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21 February 2024 Chinese Pneumonia Outbreak 2023: Is It Reasonable to Be Concerned If the Illness is a Novel Strain of Disease X?
Syed Masudur Rahman Dewan, Mohammad Safiqul Islam
Author Affiliations +

Dear Editor,

The World Health Organization (WHO) defined “Disease X” in February 2018 as a novel illness caused by an undiscovered pathogen with epidemic or pandemic potential.1 It was hypothesized then that the first “Disease X” was the SARS-CoV-2 found in bats that produced a contagious disease that could be spread from person to person. The hypothesis was founded upon the identification of SARSr-CoV-WIV1, a live SARS-related coronavirus, which was obtained from bat fecal samples and cultured in Vero E6 cells. The overall genome sequence of this strain was almost identical to that of SARSr-CoV-Rs3367, which was isolated from Chinese horseshoe bats, and SARSr-CoV-RsSHC014. Both SARSr-CoV-RsSHC014 and SARSr-CoV-Rs3367 and SARSr-CoV-RsSHC014 utilized the angiotensin converting enzyme II (ACE2) host cell receptor for cellular entry of human, civet, and Chinese horseshoe bats.2,3 The Wuhan Municipal Health Commission issued a report on December 2019, detailing the identification and hospitalization of 27 cases of anomalous pneumonia associated with the wholesale Huanan Seafood Market in Wuhan. As of that moment, the inquiry had not yielded any substantial evidence of human-to-human transmission, and there were no infected medical personnel.3,4

At present, there is global apprehension regarding the pneumonia epidemic that emerged in China in November 2023.5 Children in northern China were the target of concentrations of undiagnosed pneumonia, as reported by various news outlets. Additionally, the number of affected individuals has grown. In the midst of this circumstance, over 200 cases of pneumonia among children have been reported in South Korea. These are all caused by Mycoplasma as report says6; therefore, either this pandemic is distinct from the ones in China, or the cases in China are also attributable to Mycoplasma. It is unknown whether these occurrences are distinct from the overall increase in respiratory infections that Chinese authorities have previously documented.

As a result, WHO used the International Health Records (IHR) to investigate these patient cluster reports and collect more epidemiologic, clinical, and diagnostic data. Can it be deemed such, however, given that the WHO has decreed that pneumonia of unknown origin should be classified as the new Disease X?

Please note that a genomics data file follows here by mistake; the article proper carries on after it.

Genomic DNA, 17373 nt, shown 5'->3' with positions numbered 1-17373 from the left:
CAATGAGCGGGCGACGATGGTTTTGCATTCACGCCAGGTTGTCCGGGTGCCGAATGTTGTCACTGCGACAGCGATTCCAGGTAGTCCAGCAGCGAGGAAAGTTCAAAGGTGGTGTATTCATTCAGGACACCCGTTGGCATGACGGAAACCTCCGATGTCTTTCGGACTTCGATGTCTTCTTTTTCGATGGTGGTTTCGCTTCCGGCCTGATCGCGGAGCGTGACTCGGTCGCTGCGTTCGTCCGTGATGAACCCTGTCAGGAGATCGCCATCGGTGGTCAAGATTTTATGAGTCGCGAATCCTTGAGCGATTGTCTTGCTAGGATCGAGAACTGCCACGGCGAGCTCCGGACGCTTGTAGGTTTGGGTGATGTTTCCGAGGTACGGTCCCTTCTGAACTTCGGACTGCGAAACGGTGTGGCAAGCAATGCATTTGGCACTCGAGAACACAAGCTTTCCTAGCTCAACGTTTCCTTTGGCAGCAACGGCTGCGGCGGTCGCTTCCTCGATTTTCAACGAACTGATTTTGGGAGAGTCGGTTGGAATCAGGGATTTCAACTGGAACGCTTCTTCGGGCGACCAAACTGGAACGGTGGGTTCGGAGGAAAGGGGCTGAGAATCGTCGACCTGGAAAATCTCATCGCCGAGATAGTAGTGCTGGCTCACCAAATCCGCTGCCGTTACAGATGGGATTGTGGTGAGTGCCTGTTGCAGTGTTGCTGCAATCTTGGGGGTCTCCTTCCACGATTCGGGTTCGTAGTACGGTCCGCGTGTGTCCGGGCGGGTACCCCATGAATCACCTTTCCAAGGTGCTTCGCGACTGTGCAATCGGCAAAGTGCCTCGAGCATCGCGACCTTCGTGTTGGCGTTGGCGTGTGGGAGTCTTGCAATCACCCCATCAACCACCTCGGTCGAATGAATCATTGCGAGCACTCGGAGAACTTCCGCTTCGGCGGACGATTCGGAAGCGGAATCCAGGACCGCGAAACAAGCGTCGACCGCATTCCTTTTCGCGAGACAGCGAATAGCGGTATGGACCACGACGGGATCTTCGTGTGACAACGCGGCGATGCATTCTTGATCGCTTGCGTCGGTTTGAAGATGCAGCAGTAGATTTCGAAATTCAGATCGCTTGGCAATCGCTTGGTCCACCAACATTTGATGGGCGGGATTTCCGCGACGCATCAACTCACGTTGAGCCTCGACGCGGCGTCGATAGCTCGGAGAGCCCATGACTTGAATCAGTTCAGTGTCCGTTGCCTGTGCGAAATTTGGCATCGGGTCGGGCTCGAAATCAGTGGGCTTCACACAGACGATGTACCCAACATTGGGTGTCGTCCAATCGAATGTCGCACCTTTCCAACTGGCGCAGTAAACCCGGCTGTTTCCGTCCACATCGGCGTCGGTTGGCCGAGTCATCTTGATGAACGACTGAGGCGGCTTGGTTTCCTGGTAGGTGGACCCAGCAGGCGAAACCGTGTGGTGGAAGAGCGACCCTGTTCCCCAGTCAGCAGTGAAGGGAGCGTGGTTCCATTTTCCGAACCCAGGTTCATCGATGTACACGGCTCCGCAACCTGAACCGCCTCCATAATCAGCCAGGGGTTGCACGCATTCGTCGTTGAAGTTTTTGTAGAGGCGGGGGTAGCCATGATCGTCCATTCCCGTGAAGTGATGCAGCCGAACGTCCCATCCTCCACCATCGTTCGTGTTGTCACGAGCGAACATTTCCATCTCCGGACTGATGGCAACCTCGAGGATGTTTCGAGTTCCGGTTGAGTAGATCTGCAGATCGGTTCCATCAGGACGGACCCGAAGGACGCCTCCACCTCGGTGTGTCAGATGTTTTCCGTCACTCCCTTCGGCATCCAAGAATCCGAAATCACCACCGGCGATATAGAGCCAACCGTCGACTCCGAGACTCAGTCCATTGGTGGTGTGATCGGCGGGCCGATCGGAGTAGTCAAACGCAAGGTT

The entire world is worried about what to do next. Understanding the present load on healthcare systems and the current trajectory of influenza, SARS-CoV-2, RSV, and mycoplasma pneumoniae is crucial. Right now it is the ideal moment to explore the major reasons for disease development. The mortality rate in individual cases needs careful examination. While the source is still unknown for the time being, it is imperative that molecular epidemiology data be investigated immediately to prevent a global outbreak. An effective investigation of the development of the illness can involve the identification and genetic analysis of the causative microbes. Another critical factor is determining how the illness is spread from one person to another, such as by the air, water, or a person’s saliva while they are speaking, or eating any specific food from a certain source. High priority should also be given to tracing the patients’ last known whereabouts and/or activities in an effort to discover the source of the illness. Once the location has been pinpointed, free access to those areas might be denied until the underlying causes have been identified. Last but not least, it is vital to raise people’s awareness and worry about diseases without causing undue fear. Primarily, the same precautions that were taken during the COVID-19 outbreak can be implemented again: people should wear masks, wash their hands often or use hand sanitizer, avoid crowded areas, and make sure that healthcare facilities are ready for any unexpected outbreaks, especially in low- and middle-income countries that lack the financial resources to deal with emergencies adequately.

Acknowledgements

The authors express their appreciation to the worldwide community of medical researchers as well as Engg. Jannatul Mabia Rahman to provide important scientific information regarding this highly important issue.

© The Author(s) 2024

This article is distributed under the terms of the Creative Commons Attribution-NonCommercial 4.0 License ( https://creativecommons.org/licenses/by-nc/4.0/) which permits non-commercial use, reproduction and distribution of the work without further permission provided the original work is attributed as specified on the SAGE and Open Access pages ( https://us.sagepub.com/en-us/nam/open-access-at-sage).

Author Contributions

SMRD conceptualized, wrote the article, and supervised the project. MSI revised the draft. All the authors agreed to submit the manuscript in its current form.

Data Availability

Data sharing is not applicable to this article as no datasets were generated or analyzed during the current study.

Ethic Statement

Not applicable.

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Syed Masudur Rahman Dewan and Mohammad Safiqul Islam "Chinese Pneumonia Outbreak 2023: Is It Reasonable to Be Concerned If the Illness is a Novel Strain of Disease X?," Environmental Health Insights 18(1), (21 February 2024). https://doi.org/10.1177/11786302241233426
Received: 24 January 2024; Accepted: 29 January 2024; Published: 21 February 2024
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